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As US battles COVID-19, flu shot misinfo spreads

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US health officials are pushing Americans to get vaccinated against the flu to help prevent hospitals already busy battling COVID-19 from being overwhelmed this winter, but false claims are threatening their efforts.
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Misinformation on social media, particularly that a flu shot will increase the risk of contracting the coronavirus or cause you to test positive for COVID-19—it won't—is undermining the public health message.

One false claim circulating on Facebook and Instagram said a flu shot would raise the probability of COVID-19 infection by 36 percent. Another on Instagram said Sanofi's flu vaccine Fluzone was 2.4 times more deadly than COVID-19.

A national study from the University of Michigan found that one in three parents planned to skip the flu vaccine for their children this year, with mothers and fathers pointing to misinformation, including the belief that it is not effective, as a reason.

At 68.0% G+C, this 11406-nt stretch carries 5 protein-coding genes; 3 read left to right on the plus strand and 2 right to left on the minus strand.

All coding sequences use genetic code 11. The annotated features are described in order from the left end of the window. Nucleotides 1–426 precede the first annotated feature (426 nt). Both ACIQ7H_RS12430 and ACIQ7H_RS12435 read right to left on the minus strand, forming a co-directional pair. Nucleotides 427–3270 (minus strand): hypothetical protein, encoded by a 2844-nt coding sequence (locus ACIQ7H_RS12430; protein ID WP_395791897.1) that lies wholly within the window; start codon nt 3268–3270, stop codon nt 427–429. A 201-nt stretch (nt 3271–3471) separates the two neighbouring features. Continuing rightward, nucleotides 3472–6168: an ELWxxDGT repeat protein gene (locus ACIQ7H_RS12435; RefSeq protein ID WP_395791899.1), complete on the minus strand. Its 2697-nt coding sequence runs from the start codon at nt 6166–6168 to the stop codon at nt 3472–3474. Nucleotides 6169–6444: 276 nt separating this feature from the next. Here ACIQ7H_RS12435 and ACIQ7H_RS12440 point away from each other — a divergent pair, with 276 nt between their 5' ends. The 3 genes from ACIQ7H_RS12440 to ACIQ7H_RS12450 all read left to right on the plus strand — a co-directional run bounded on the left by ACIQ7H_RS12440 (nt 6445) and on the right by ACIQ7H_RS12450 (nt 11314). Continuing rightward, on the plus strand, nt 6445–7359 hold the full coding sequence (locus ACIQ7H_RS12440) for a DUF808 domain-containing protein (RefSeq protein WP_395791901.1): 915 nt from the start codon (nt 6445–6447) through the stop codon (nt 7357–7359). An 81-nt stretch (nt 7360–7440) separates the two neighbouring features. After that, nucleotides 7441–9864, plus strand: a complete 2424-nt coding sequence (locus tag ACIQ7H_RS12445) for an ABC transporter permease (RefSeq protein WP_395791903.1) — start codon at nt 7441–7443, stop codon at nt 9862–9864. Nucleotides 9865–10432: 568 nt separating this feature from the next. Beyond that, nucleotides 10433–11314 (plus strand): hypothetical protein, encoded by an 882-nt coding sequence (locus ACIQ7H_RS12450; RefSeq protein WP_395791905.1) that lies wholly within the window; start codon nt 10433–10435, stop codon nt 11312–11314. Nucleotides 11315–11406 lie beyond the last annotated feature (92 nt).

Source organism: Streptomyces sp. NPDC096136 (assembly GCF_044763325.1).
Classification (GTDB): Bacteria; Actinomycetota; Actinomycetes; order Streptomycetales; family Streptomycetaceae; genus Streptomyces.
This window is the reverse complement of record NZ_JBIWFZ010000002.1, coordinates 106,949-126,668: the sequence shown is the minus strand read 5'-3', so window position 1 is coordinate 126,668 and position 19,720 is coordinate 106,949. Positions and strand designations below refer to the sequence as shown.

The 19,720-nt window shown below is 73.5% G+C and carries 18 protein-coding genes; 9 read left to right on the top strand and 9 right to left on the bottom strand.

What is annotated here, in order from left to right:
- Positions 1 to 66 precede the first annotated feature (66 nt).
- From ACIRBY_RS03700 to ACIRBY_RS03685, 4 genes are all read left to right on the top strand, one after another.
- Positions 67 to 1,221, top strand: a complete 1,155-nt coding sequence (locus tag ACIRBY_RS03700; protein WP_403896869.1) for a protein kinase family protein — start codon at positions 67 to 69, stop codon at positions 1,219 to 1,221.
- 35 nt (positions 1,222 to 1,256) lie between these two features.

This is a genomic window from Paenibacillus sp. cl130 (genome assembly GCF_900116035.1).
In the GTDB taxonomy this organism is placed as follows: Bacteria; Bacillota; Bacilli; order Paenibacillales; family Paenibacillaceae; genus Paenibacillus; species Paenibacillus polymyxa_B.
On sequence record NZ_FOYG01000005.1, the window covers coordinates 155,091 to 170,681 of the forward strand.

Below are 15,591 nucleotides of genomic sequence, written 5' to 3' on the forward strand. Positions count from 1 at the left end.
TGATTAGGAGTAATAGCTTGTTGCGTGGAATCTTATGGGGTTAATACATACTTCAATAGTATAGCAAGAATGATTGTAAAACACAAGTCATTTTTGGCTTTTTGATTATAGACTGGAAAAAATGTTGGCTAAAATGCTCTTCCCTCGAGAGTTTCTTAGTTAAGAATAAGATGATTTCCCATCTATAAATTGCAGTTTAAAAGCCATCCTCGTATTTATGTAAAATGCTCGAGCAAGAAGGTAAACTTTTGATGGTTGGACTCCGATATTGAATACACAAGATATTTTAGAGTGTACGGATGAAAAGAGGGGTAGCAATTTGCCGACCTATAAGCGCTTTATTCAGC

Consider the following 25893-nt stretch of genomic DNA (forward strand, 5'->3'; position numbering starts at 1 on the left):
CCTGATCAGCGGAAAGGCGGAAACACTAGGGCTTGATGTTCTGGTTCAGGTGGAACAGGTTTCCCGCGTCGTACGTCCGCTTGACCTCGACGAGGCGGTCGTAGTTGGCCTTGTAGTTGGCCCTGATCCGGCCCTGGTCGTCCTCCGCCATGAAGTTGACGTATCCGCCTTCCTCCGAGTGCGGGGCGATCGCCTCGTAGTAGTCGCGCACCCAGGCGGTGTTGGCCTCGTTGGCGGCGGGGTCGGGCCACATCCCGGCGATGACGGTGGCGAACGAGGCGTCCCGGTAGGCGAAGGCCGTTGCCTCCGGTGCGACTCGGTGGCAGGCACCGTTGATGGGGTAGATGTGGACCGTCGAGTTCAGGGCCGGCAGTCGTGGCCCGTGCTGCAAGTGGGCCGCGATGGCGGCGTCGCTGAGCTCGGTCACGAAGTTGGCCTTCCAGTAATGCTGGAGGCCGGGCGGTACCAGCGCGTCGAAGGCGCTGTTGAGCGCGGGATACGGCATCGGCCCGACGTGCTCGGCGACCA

"Primary care providers have a really important role to play in this flu season," said Sarah Clark, research scientist at the Michigan Medicine Child Health Evaluation and Research Center, who led the study.

"They need to send parents a clear and strong message about the importance of flu vaccine."

But with daily COVID-19 infections rising to record levels in several US states, false information remains a barrier to people getting vaccinated.

Jeanine Guidry, an assistant professor at Virginia Commonwealth University who studies health messaging on social media, said: "There is so much misinformation related to COVID and I really believe that that spills over" to the flu.

Amelia Jamison, a misinformation…
Science X staff
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